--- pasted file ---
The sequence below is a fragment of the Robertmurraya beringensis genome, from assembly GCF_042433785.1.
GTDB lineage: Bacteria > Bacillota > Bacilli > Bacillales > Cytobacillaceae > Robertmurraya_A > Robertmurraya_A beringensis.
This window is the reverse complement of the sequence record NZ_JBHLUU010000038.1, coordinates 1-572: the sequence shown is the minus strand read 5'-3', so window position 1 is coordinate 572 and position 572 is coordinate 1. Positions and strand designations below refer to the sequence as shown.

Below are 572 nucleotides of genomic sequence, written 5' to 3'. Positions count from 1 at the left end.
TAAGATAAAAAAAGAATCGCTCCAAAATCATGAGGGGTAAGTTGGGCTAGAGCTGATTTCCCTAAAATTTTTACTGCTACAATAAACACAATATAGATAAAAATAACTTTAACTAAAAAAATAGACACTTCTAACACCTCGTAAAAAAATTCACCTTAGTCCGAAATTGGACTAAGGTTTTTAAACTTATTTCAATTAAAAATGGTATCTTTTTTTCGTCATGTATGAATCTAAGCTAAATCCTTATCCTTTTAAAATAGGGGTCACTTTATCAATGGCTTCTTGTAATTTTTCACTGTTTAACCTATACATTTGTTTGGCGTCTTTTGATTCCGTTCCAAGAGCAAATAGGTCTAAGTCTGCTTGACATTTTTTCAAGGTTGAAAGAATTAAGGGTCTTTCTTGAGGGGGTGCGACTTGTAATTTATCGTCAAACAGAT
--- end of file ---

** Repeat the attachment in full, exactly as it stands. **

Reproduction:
The sequence below is a fragment of the Robertmurraya beringensis genome, from assembly GCF_042433785.1.
GTDB lineage: Bacteria > Bacillota > Bacilli > Bacillales > Cytobacillaceae > Robertmurraya_A > Robertmurraya_A beringensis.
This window is the reverse complement of the sequence record NZ_JBHLUU010000038.1, coordinates 1-572: the sequence shown is the minus strand read 5'-3', so window position 1 is coordinate 572 and position 572 is coordinate 1. Positions and strand designations below refer to the sequence as shown.

Below are 572 nucleotides of genomic sequence, written 5' to 3'. Positions count from 1 at the left end.
TAAGATAAAAAAAGAATCGCTCCAAAATCATGAGGGGTAAGTTGGGCTAGAGCTGATTTCCCTAAAATTTTTACTGCTACAATAAACACAATATAGATAAAAATAACTTTAACTAAAAAAATAGACACTTCTAACACCTCGTAAAAAAATTCACCTTAGTCCGAAATTGGACTAAGGTTTTTAAACTTATTTCAATTAAAAATGGTATCTTTTTTTCGTCATGTATGAATCTAAGCTAAATCCTTATCCTTTTAAAATAGGGGTCACTTTATCAATGGCTTCTTGTAATTTTTCACTGTTTAACCTATACATTTGTTTGGCGTCTTTTGATTCCGTTCCAAGAGCAAATAGGTCTAAGTCTGCTTGACATTTTTTCAAGGTTGAAAGAATTAAGGGTCTTTCTTGAGGGGGTGCGACTTGTAATTTATCGTCAAACAGAT